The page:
Ball’s with Rovers again as court rules in favour of Sainsbury’s

March 29 2016

Ball’s with Rovers again as court rules in favour of Sainsbury’s

BRISTOL Rovers’ appeal against Sainsbury’s over a stalled £30 million project to develop the Memorial Ground has been defeated.

The Appeal Court has ruled that Sainsbury’s was within its rights to pull out of the deal.

Sainsbury’s pulled out from its contract with the club to buy the ageing stadium in Horfield and convert it into a supermarket. The contract, signed back in 2011, was important for the new doublesized UWE Stadium planned for Rovers, who have been squeezing their supporters into the 12,000 capacity stadium since 1996.

There is a possibility that the decision will be challenged further, all the way to the Supreme Court, as Toni Watola, chief operations officer of Bristol Rovers, said on the club’s official YouTube channel.

He mentioned the club’s ‘secret plan B’, while declining to comment on the future of the ground. He said that the new owners of the club, led by Jordanian banker, Wael Al Qadi, were clear that they want to consider the option to build the UWE stadium no matter what the court’s decision. 

Local campaigners, Traders and Residents Against Sainsbury’s Horfield, were thrilled to learn that Sainsbury’s were pulling out as they believe that the supermarket treated the club and community in Bishopston with disregard and should compensate the club.

Diana Scrafton, Jamie Carstairs from Traders and Residents Against Sainsbury’s Horfield (TRASH) said: “In our eyes both Sainsbury’s and Bristol Rovers carry equal guilt for planning to build a massive supermarket on Horfield’s Memorial Stadium, threatening to destroy the city’s muchloved sports ground.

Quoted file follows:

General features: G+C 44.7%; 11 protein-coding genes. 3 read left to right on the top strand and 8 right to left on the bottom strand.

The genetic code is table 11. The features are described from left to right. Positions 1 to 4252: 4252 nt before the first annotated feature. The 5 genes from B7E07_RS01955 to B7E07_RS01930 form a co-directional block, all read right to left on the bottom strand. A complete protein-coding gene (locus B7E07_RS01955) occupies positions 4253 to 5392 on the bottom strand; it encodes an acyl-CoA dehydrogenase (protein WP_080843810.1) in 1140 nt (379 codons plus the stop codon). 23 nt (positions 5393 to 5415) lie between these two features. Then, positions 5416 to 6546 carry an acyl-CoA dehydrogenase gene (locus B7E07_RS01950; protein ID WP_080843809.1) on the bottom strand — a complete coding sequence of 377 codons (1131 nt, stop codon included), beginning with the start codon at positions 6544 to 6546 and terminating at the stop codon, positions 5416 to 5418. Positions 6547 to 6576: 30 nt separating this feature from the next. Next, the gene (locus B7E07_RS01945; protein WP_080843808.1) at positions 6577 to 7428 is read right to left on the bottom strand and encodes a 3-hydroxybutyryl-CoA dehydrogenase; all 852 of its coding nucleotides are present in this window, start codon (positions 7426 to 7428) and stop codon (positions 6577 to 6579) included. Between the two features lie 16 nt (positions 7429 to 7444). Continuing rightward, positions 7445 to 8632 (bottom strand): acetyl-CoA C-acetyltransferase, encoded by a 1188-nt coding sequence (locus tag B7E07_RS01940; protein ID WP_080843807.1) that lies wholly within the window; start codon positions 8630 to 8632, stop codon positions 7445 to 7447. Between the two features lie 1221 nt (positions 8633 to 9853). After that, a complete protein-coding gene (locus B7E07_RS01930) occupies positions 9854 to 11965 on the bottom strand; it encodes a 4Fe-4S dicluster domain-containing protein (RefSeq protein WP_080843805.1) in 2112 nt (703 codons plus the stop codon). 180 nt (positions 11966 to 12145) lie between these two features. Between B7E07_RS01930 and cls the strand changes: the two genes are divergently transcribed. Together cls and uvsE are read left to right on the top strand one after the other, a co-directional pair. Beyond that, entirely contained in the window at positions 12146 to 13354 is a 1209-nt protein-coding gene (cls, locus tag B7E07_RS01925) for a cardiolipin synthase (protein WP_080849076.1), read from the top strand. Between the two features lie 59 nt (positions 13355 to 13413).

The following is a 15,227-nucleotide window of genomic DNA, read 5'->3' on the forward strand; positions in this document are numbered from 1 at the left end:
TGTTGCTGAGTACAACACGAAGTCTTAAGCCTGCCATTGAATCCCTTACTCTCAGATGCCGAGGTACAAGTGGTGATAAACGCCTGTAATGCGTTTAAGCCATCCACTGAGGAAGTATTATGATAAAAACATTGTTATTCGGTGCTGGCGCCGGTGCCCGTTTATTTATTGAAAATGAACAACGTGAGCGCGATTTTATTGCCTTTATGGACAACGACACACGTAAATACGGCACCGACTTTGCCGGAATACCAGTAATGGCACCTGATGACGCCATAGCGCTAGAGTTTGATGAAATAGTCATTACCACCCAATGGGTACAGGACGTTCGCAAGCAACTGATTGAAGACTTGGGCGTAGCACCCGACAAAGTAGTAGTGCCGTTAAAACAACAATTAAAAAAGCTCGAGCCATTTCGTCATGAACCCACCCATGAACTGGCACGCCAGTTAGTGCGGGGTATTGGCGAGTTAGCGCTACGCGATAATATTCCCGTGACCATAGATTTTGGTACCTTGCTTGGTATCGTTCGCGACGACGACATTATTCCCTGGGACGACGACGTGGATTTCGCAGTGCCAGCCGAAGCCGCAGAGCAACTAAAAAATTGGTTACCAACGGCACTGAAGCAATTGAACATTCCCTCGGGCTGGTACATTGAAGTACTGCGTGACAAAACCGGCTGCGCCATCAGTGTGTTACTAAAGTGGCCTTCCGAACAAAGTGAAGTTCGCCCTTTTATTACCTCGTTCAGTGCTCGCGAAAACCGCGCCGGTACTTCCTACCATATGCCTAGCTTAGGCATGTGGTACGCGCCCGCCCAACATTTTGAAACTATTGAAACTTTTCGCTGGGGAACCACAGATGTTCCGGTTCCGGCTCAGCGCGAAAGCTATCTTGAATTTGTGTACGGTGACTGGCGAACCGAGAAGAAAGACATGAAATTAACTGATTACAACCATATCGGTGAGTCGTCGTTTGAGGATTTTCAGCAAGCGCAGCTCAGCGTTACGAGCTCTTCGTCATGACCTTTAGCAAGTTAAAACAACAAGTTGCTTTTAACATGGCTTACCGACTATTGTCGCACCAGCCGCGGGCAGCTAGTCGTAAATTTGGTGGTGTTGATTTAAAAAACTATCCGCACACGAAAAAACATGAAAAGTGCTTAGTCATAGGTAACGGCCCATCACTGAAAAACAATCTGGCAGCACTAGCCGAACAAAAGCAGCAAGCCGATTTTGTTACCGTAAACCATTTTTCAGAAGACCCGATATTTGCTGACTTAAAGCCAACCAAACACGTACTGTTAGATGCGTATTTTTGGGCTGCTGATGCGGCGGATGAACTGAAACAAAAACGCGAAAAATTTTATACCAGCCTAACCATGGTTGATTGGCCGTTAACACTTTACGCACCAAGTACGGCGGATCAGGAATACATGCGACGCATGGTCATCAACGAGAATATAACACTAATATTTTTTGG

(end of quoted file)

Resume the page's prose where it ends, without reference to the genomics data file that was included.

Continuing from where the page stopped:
“By rights, the fairest outcome of this appeal case would have been a judgement ordering Sainsbury’s and Bristol Rovers’ to recompense the local community the £30,000 costs it incurred in bringing the Judicial Review.”

There have been calls from the local community for any proposed development on the Ground to respect its status. Many people are against destroying the war memorial, but the community hopes for a new stadium for the Rovers.

There were two petitions signed together by about 7000 people to save city’s largest war memorial and maintain it for sports and recreation, as intended by its founders almost one hundred years ago and stated in the Restrictive Covenant on the land.

TRASH campaigners said they welcomed the club’s new owners. “We wish them, the club and Rovers’ fans, well for the future. We are hopeful the club’s new president Wael AlQadi, will be open to consultation with the community and recognise the concern it has for the future of the Memorial Stadium.”

Daniella Radice, councillor for Bishopston, º said: “We hope that their new owners will help Rovers build their new stadium despite this setback. “As local councillors we want to engage with the club about the future of the Memorial Ground and allow the views of our residents to be included at an early stage for any future plans for the ground.”